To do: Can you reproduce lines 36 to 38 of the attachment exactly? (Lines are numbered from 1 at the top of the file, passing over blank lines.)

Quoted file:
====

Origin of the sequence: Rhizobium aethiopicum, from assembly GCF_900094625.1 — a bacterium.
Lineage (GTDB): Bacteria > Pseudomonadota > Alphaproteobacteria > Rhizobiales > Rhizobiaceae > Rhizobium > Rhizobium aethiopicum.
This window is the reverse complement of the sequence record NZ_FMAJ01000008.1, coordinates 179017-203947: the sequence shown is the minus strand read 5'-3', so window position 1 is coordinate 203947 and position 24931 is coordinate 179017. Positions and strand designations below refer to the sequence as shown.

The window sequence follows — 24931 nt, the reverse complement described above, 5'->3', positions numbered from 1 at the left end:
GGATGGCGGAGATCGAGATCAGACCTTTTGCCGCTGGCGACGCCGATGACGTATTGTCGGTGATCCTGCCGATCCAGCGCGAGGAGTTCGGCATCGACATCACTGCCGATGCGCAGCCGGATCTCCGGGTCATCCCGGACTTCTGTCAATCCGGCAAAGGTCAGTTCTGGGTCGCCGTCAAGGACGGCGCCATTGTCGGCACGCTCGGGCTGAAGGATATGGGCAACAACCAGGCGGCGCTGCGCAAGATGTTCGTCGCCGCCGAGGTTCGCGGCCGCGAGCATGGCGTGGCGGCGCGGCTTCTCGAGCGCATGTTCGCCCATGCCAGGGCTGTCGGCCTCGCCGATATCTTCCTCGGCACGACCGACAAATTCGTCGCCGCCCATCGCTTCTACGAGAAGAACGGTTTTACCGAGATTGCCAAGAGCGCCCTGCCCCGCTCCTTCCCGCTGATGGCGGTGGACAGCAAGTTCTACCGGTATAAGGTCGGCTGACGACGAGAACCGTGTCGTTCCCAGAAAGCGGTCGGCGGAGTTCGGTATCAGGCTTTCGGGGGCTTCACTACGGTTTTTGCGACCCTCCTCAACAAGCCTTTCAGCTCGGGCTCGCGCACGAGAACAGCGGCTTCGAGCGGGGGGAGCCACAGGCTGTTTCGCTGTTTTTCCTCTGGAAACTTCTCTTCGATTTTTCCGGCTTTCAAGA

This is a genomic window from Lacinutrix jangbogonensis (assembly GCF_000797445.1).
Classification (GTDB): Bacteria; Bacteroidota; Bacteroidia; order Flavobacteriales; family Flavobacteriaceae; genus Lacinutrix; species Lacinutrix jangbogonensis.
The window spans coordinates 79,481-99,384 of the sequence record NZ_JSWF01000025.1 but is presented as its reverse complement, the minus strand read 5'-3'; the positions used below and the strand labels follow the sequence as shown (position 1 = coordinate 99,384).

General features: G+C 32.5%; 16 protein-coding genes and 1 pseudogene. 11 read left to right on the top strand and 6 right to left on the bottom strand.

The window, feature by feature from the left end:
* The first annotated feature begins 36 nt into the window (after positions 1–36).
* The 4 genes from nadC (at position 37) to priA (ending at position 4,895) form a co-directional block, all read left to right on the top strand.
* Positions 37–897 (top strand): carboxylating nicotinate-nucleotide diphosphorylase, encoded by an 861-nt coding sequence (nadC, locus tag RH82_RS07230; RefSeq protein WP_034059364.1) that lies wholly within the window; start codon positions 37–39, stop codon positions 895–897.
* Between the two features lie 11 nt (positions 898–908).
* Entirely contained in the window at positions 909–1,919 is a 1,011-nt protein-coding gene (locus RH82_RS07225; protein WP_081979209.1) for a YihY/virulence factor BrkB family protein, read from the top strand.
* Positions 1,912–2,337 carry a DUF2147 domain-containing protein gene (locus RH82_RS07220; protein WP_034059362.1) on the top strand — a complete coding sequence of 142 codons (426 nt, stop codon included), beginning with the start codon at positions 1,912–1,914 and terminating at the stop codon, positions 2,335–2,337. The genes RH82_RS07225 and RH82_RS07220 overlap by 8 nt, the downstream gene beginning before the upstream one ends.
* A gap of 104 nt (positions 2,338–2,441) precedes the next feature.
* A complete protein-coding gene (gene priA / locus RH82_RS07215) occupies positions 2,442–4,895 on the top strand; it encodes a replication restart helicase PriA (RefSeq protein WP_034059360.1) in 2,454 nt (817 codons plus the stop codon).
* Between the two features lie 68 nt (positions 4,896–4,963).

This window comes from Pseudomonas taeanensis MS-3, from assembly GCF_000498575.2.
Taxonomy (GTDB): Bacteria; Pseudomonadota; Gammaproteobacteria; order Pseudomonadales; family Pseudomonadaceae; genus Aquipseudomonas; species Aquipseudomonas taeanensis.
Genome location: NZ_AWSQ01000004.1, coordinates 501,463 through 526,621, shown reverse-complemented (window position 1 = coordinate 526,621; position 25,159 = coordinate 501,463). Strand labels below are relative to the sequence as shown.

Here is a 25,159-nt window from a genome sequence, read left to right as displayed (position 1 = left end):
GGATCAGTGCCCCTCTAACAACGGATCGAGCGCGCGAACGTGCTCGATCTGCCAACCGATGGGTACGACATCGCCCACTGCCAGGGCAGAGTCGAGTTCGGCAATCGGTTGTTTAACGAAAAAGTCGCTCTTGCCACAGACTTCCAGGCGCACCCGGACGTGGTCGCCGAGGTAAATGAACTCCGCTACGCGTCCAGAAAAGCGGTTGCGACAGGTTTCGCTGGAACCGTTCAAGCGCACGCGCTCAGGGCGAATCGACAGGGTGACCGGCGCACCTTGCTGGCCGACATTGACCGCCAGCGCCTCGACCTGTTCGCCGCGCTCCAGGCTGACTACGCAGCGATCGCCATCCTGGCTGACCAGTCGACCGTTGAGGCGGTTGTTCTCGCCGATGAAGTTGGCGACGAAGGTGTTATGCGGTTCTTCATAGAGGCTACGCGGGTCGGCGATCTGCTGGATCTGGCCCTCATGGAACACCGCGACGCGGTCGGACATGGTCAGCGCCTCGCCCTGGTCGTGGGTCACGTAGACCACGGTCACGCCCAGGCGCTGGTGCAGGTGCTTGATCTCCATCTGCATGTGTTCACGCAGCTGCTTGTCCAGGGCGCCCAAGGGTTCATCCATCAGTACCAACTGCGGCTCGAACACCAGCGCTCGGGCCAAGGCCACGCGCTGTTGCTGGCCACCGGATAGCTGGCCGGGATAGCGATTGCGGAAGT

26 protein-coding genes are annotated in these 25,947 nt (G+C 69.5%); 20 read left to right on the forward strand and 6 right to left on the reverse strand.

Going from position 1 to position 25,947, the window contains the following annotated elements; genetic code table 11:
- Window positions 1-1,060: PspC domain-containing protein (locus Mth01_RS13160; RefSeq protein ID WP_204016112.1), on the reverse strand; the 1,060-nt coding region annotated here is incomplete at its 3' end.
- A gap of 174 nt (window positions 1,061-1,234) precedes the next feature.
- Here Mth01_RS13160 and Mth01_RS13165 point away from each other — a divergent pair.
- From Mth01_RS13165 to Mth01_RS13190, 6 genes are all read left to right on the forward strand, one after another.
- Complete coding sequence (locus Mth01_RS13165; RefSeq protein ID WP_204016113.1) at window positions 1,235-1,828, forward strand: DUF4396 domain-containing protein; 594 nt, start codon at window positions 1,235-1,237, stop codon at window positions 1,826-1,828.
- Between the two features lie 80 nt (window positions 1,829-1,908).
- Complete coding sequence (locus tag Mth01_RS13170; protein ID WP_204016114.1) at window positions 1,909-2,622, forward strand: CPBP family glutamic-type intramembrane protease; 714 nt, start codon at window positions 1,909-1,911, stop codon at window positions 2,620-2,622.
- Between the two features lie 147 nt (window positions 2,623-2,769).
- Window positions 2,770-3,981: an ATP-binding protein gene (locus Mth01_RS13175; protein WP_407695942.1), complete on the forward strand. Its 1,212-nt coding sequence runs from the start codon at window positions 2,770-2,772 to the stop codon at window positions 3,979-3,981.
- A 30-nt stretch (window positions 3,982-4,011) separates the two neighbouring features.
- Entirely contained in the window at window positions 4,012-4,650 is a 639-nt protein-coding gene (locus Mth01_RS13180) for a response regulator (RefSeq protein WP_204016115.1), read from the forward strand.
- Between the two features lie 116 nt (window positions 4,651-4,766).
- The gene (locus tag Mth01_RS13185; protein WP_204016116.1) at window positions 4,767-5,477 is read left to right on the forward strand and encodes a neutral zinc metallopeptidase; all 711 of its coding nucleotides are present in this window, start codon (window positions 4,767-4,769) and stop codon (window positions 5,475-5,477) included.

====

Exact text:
- A 30-nt stretch (window positions 3,982-4,011) separates the two neighbouring features.
- Entirely contained in the window at window positions 4,012-4,650 is a 639-nt protein-coding gene (locus Mth01_RS13180) for a response regulator (RefSeq protein WP_204016115.1), read from the forward strand.
- Between the two features lie 116 nt (window positions 4,651-4,766).